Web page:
I have adopted your philosophy on pawn structures, but more on that later.

harvey said...

Hey BP!

It's good to see you back at the Club. I'd like to know more about how you decide which positions you need to study. I am just starting to seriously struggle with openings. Right now, I got a few Chessbase DVDs on openings, just to get my head wrapped around the topic. But I can see myself after going through those...now what?

Right now, the DVDs I will try to go through (over winter vacation) are:
- General opening
- 1.d4 (White)
- French as Black
- Queen's Pawn as Black

Not that I will actually "learn" an opening, but rather to (hopefully) "get a feel" and prepare me to actually study and opening... but what does that mean, really?

I'll blog an update on my progress if I make any.

Any tips in the meantime are much appreciated!

BlunderProne said...

@harvey: What I am doing lately for opening preparation is to understand the typical pawn structures first to get “the big picture”. I’ll either use Wikipedia or a link on Exceter Chess club ( its moved by the way to http://exeterchessclub.org.uk/content/pawn-formations ).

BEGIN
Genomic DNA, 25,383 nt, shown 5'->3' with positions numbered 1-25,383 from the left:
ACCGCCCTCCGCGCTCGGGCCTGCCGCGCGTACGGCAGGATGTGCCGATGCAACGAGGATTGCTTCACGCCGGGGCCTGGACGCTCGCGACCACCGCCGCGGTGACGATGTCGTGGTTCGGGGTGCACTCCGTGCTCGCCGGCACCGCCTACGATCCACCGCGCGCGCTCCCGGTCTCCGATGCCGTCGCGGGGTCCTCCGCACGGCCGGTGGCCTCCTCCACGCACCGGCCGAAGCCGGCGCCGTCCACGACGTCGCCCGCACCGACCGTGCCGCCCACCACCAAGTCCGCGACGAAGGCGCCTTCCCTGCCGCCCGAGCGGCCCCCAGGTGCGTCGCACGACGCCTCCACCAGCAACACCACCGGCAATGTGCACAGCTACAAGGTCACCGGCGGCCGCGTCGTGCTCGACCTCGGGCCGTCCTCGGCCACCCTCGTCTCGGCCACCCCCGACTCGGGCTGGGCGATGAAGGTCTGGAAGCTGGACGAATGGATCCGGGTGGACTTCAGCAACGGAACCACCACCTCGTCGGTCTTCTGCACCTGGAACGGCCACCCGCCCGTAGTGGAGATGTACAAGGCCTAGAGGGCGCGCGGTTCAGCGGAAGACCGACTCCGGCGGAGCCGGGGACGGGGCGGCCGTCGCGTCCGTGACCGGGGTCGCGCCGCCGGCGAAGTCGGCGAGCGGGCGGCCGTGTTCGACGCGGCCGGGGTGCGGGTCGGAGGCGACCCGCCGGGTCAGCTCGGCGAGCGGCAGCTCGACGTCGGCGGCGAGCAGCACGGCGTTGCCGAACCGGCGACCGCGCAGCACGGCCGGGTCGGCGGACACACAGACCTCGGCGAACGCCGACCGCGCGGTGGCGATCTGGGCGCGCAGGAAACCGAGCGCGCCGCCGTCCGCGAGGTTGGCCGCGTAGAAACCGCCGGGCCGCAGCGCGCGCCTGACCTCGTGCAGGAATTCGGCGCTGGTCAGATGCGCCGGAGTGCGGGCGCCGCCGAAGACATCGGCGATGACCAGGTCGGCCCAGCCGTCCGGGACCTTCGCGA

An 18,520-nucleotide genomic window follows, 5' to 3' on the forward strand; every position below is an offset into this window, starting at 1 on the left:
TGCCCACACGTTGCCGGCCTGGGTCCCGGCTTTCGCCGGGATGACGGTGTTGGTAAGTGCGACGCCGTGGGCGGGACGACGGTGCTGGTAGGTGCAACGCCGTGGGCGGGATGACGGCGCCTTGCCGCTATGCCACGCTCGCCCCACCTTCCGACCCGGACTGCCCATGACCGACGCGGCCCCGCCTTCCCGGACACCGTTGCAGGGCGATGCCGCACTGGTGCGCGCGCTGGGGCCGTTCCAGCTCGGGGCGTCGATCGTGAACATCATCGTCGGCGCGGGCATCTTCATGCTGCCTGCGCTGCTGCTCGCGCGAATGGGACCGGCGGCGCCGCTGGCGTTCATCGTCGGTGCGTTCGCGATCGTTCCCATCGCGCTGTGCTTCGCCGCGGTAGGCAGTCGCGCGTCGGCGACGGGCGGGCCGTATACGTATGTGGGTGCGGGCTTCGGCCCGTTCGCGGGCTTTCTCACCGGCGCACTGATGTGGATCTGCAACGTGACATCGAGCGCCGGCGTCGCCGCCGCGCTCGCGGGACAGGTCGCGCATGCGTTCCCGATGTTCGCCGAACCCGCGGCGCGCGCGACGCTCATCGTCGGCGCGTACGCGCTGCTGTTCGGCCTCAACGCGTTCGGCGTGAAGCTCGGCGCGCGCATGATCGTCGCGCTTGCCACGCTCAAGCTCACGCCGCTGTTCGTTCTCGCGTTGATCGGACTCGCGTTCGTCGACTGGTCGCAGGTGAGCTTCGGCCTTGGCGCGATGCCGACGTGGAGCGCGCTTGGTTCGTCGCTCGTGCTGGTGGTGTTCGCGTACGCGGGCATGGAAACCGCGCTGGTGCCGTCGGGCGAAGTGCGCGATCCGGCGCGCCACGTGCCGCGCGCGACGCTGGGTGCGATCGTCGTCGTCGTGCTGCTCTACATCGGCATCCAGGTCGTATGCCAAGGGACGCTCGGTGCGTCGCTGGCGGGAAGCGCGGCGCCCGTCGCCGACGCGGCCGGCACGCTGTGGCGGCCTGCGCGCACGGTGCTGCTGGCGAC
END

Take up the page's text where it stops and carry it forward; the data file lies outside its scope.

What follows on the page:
Here I get middle game ideas like “ Minority Attack” , “IQP” , “ Pawn Centers” , “ Semi-open positions” or various “ King side attacks” with various ideas like a Knight outpost on e5 or “lasker’s Bishops” etc.
These become the MUST study themes for the openings I play so I know how to play them.
My problem lately is knowing what to do when my opponent isn’t as cooperative. They play a move that isn’t quite thematic to the position yet I have no idea how to “punish” them without tripping up my own fragile balance and understandings.

I hope this helps.

millie said...

I think the game transposes into a french advance early on actually, which is an important distinction to make. It's much more caro kannish to play Bf5, though obviously this invites the super complicated 4.Nc3 lines, those are pretty fun to play if you're prepared. here are a couple caro articles i wrote a while ago before I started Brooklyn64.com http://greenpointchess.org/2010/08/29/caro-kann-advance-continuing-the-theme/

http://greenpointchess.org/2010/10/20/caro-kann-advance-4-nc3-bb4/